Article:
We are a bioinformatics research group that is broadly interested in microbial and viral genomics, with a primary focus on human health and disease.
The overarching goal of our group is to develop computational tools and approaches that advance our understanding of microbial and viral evolution and aid in the development of microbial-based diagnostic, therapeutic and preventive practices. Currently, our key research areas are:
1. Functional annotation of health-relevant features of the microbe via comparative genomics. Most health-relevant features of microbial genomes are only studied in only one or a few species. Our group is developing a functional profiling framework to identify these functions across a broad range of microbial species using ortholog detection, phylogenetic inference, and structural modeling.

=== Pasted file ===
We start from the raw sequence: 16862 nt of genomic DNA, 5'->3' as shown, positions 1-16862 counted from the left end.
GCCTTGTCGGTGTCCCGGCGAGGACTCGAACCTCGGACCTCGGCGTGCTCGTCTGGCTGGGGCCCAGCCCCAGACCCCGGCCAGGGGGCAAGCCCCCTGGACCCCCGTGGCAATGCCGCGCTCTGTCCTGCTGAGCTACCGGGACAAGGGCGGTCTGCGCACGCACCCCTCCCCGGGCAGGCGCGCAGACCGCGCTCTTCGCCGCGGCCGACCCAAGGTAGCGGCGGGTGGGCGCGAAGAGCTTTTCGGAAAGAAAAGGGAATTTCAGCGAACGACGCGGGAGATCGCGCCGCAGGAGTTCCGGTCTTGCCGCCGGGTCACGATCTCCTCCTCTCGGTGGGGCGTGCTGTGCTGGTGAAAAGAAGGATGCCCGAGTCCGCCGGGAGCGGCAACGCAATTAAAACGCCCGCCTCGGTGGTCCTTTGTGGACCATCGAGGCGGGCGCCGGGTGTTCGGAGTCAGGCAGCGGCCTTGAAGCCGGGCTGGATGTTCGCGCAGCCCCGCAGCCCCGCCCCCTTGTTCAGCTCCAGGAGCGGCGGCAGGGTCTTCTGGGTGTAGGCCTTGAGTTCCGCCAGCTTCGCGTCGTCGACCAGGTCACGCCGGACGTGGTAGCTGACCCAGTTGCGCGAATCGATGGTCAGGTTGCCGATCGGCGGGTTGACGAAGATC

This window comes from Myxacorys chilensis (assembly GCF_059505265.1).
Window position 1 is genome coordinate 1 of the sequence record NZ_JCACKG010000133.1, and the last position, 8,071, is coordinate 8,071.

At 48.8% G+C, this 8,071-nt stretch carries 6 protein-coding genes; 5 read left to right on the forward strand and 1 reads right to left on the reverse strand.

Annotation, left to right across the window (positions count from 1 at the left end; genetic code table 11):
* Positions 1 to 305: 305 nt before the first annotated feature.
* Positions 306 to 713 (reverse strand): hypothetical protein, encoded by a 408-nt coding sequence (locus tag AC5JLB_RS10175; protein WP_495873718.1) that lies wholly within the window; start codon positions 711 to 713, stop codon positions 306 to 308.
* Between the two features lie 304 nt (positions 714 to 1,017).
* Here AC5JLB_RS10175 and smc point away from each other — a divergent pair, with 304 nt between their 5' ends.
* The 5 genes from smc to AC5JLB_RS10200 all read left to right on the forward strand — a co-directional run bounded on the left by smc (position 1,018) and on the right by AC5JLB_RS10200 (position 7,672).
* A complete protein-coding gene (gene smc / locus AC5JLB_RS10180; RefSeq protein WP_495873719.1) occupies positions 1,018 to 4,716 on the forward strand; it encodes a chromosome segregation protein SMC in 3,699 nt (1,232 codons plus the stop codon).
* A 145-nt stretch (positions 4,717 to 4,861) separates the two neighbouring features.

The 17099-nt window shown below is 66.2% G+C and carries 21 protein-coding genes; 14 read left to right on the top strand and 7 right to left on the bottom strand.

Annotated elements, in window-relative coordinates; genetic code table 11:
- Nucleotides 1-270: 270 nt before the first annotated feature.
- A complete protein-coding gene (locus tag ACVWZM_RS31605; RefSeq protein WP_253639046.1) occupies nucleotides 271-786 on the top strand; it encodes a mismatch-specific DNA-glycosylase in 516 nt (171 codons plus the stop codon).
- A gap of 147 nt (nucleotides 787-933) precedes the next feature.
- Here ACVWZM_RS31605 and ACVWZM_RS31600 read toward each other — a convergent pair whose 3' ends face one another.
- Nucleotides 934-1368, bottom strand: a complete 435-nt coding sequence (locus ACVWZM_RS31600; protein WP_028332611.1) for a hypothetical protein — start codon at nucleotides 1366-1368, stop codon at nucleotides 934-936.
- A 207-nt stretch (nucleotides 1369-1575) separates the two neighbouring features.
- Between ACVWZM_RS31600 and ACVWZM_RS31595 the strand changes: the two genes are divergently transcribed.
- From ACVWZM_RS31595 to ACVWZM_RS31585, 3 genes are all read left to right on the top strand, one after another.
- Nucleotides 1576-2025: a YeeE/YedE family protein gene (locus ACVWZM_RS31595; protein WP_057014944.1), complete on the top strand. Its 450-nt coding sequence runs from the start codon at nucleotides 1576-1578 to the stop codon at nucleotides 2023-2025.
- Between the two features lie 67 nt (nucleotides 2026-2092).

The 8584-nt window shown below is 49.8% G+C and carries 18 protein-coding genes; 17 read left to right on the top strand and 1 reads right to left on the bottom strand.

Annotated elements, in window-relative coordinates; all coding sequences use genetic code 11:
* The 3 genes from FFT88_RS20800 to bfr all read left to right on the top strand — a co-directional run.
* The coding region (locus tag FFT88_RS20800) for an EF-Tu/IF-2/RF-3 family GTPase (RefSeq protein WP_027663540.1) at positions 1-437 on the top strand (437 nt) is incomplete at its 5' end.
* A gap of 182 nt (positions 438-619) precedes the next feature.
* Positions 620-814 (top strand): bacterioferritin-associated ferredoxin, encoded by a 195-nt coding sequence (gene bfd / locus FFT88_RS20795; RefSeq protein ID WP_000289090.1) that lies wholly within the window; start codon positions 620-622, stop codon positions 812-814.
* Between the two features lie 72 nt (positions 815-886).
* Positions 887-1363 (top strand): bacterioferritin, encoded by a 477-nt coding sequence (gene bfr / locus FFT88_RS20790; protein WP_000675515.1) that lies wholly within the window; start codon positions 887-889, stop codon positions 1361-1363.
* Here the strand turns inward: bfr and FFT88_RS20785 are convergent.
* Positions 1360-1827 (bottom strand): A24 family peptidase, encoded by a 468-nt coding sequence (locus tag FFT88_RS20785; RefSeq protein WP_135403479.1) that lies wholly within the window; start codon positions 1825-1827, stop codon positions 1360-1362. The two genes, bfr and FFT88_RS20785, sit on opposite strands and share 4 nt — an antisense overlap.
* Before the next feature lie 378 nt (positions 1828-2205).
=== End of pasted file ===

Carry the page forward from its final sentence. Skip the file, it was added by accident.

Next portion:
2. Studying viral genomics and developing tools to aid in epidemiology. Our group is investigating the mechanisms underlying SARS-CoV-2 genome recombination and evolution. We are also actively involved in a collaborative effort to develop bioinformatics tools for performing wastewater-based epidemiology of the SARS-CoV-2 virus.
3. Investigating the ecology and evolution of microbe-host interactions. Leveraging the ever-growing volume of multi-omics data, our group is working on different genomic features of bacteria species that drive microbial evolution and interaction with the host using genomics, metabolomics, statistical inference, and machine learning approaches.